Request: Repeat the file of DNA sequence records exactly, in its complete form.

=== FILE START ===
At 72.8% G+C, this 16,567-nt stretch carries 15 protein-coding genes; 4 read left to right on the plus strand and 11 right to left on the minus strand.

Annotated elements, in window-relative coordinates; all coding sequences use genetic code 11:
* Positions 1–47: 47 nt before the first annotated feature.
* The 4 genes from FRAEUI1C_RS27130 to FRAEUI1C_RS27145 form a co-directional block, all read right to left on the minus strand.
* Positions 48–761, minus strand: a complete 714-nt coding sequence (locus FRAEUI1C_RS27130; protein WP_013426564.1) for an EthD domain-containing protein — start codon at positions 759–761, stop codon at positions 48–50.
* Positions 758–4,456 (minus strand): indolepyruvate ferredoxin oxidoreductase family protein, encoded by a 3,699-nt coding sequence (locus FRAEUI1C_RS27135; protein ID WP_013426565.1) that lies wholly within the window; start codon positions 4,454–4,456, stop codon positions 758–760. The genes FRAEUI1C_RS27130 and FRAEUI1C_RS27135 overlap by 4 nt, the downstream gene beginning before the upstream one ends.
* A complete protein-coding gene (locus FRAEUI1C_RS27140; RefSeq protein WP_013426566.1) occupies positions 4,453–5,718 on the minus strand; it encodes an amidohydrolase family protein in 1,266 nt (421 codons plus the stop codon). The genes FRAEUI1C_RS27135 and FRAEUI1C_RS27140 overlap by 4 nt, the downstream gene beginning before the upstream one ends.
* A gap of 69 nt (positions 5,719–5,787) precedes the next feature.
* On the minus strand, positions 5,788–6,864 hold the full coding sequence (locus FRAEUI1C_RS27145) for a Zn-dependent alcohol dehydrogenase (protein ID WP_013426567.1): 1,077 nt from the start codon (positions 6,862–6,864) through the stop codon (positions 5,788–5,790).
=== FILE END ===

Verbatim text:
At 72.8% G+C, this 16,567-nt stretch carries 15 protein-coding genes; 4 read left to right on the plus strand and 11 right to left on the minus strand.

Annotated elements, in window-relative coordinates; all coding sequences use genetic code 11:
* Positions 1–47: 47 nt before the first annotated feature.
* The 4 genes from FRAEUI1C_RS27130 to FRAEUI1C_RS27145 form a co-directional block, all read right to left on the minus strand.
* Positions 48–761, minus strand: a complete 714-nt coding sequence (locus FRAEUI1C_RS27130; protein WP_013426564.1) for an EthD domain-containing protein — start codon at positions 759–761, stop codon at positions 48–50.
* Positions 758–4,456 (minus strand): indolepyruvate ferredoxin oxidoreductase family protein, encoded by a 3,699-nt coding sequence (locus FRAEUI1C_RS27135; protein ID WP_013426565.1) that lies wholly within the window; start codon positions 4,454–4,456, stop codon positions 758–760. The genes FRAEUI1C_RS27130 and FRAEUI1C_RS27135 overlap by 4 nt, the downstream gene beginning before the upstream one ends.
* A complete protein-coding gene (locus FRAEUI1C_RS27140; RefSeq protein WP_013426566.1) occupies positions 4,453–5,718 on the minus strand; it encodes an amidohydrolase family protein in 1,266 nt (421 codons plus the stop codon). The genes FRAEUI1C_RS27135 and FRAEUI1C_RS27140 overlap by 4 nt, the downstream gene beginning before the upstream one ends.
* A gap of 69 nt (positions 5,719–5,787) precedes the next feature.
* On the minus strand, positions 5,788–6,864 hold the full coding sequence (locus FRAEUI1C_RS27145) for a Zn-dependent alcohol dehydrogenase (protein ID WP_013426567.1): 1,077 nt from the start codon (positions 6,862–6,864) through the stop codon (positions 5,788–5,790).